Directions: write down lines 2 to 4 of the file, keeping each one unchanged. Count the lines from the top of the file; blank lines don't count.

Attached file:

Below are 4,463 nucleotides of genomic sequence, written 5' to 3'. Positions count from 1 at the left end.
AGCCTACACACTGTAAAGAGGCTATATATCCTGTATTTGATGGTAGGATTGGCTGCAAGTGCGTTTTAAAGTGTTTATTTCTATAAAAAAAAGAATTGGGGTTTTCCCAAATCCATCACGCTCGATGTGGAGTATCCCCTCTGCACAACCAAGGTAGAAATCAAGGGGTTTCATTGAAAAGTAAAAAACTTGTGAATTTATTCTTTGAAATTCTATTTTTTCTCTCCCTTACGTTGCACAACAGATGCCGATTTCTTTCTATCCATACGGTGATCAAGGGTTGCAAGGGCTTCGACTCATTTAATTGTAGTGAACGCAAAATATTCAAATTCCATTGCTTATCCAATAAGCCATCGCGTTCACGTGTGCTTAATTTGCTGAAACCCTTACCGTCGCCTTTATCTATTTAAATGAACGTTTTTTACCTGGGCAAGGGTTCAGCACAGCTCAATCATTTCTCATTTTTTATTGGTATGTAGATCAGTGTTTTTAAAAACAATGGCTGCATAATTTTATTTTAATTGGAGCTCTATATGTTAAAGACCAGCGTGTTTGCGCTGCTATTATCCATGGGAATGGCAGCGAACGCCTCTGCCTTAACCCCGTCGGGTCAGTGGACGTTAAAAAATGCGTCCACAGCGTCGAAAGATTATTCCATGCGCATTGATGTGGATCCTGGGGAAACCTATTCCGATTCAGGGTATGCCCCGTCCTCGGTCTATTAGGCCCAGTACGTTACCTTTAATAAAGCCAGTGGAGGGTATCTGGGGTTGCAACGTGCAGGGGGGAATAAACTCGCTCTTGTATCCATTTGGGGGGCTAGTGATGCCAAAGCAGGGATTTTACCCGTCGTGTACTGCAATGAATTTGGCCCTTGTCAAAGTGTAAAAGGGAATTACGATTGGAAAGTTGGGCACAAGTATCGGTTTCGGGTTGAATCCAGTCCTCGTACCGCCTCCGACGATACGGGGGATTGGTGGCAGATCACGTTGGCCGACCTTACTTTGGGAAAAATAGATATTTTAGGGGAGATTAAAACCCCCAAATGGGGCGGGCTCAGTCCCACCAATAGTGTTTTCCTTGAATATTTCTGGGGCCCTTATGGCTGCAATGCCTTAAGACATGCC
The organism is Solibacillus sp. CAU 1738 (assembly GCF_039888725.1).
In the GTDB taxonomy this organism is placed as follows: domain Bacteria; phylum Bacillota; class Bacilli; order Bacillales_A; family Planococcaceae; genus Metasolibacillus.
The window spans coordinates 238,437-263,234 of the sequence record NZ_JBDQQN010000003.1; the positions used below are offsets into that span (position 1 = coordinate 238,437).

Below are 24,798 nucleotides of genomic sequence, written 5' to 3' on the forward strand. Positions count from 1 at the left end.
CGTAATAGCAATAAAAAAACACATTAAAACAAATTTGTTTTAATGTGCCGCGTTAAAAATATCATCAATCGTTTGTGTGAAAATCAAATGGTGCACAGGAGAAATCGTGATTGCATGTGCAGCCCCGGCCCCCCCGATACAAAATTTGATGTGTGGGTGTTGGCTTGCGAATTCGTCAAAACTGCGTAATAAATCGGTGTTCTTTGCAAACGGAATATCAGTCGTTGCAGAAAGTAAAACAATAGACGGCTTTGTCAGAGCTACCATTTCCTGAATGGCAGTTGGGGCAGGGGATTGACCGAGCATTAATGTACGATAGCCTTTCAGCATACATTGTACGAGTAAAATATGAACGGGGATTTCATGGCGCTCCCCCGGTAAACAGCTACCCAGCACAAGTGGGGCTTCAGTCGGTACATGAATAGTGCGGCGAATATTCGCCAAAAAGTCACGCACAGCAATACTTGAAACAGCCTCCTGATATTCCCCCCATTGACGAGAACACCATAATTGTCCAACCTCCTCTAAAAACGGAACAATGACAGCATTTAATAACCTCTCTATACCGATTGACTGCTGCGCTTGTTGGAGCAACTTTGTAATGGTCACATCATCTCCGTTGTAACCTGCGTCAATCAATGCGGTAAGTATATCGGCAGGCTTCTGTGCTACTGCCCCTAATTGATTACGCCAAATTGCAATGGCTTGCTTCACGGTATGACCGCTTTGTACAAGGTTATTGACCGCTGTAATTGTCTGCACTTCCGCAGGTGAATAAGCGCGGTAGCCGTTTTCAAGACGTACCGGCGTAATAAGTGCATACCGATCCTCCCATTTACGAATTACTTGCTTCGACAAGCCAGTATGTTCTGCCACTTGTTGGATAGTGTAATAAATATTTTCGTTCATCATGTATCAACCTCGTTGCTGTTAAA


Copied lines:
AGCCTACACACTGTAAAGAGGCTATATATCCTGTATTTGATGGTAGGATTGGCTGCAAGTGCGTTTTAAAGTGTTTATTTCTATAAAAAAAAGAATTGGGGTTTTCCCAAATCCATCACGCTCGATGTGGAGTATCCCCTCTGCACAACCAAGGTAGAAATCAAGGGGTTTCATTGAAAAGTAAAAAACTTGTGAATTTATTCTTTGAAATTCTATTTTTTCTCTCCCTTACGTTGCACAACAGATGCCGATTTCTTTCTATCCATACGGTGATCAAGGGTTGCAAGGGCTTCGACTCATTTAATTGTAGTGAACGCAAAATATTCAAATTCCATTGCTTATCCAATAAGCCATCGCGTTCACGTGTGCTTAATTTGCTGAAACCCTTACCGTCGCCTTTATCTATTTAAATGAACGTTTTTTACCTGGGCAAGGGTTCAGCACAGCTCAATCATTTCTCATTTTTTATTGGTATGTAGATCAGTGTTTTTAAAAACAATGGCTGCATAATTTTATTTTAATTGGAGCTCTATATGTTAAAGACCAGCGTGTTTGCGCTGCTATTATCCATGGGAATGGCAGCGAACGCCTCTGCCTTAACCCCGTCGGGTCAGTGGACGTTAAAAAATGCGTCCACAGCGTCGAAAGATTATTCCATGCGCATTGATGTGGATCCTGGGGAAACCTATTCCGATTCAGGGTATGCCCCGTCCTCGGTCTATTAGGCCCAGTACGTTACCTTTAATAAAGCCAGTGGAGGGTATCTGGGGTTGCAACGTGCAGGGGGGAATAAACTCGCTCTTGTATCCATTTGGGGGGCTAGTGATGCCAAAGCAGGGATTTTACCCGTCGTGTACTGCAATGAATTTGGCCCTTGTCAAAGTGTAAAAGGGAATTACGATTGGAAAGTTGGGCACAAGTATCGGTTTCGGGTTGAATCCAGTCCTCGTACCGCCTCCGACGATACGGGGGATTGGTGGCAGATCACGTTGGCCGACCTTACTTTGGGAAAAATAGATATTTTAGGGGAGATTAAAACCCCCAAATGGGGCGGGCTCAGTCCCACCAATAGTGTTTTCCTTGAATATTTCTGGGGCCCTTATGGCTGCAATGCCTTAAGACATGCC
The organism is Solibacillus sp. CAU 1738 (assembly GCF_039888725.1).
In the GTDB taxonomy this organism is placed as follows: domain Bacteria; phylum Bacillota; class Bacilli; order Bacillales_A; family Planococcaceae; genus Metasolibacillus.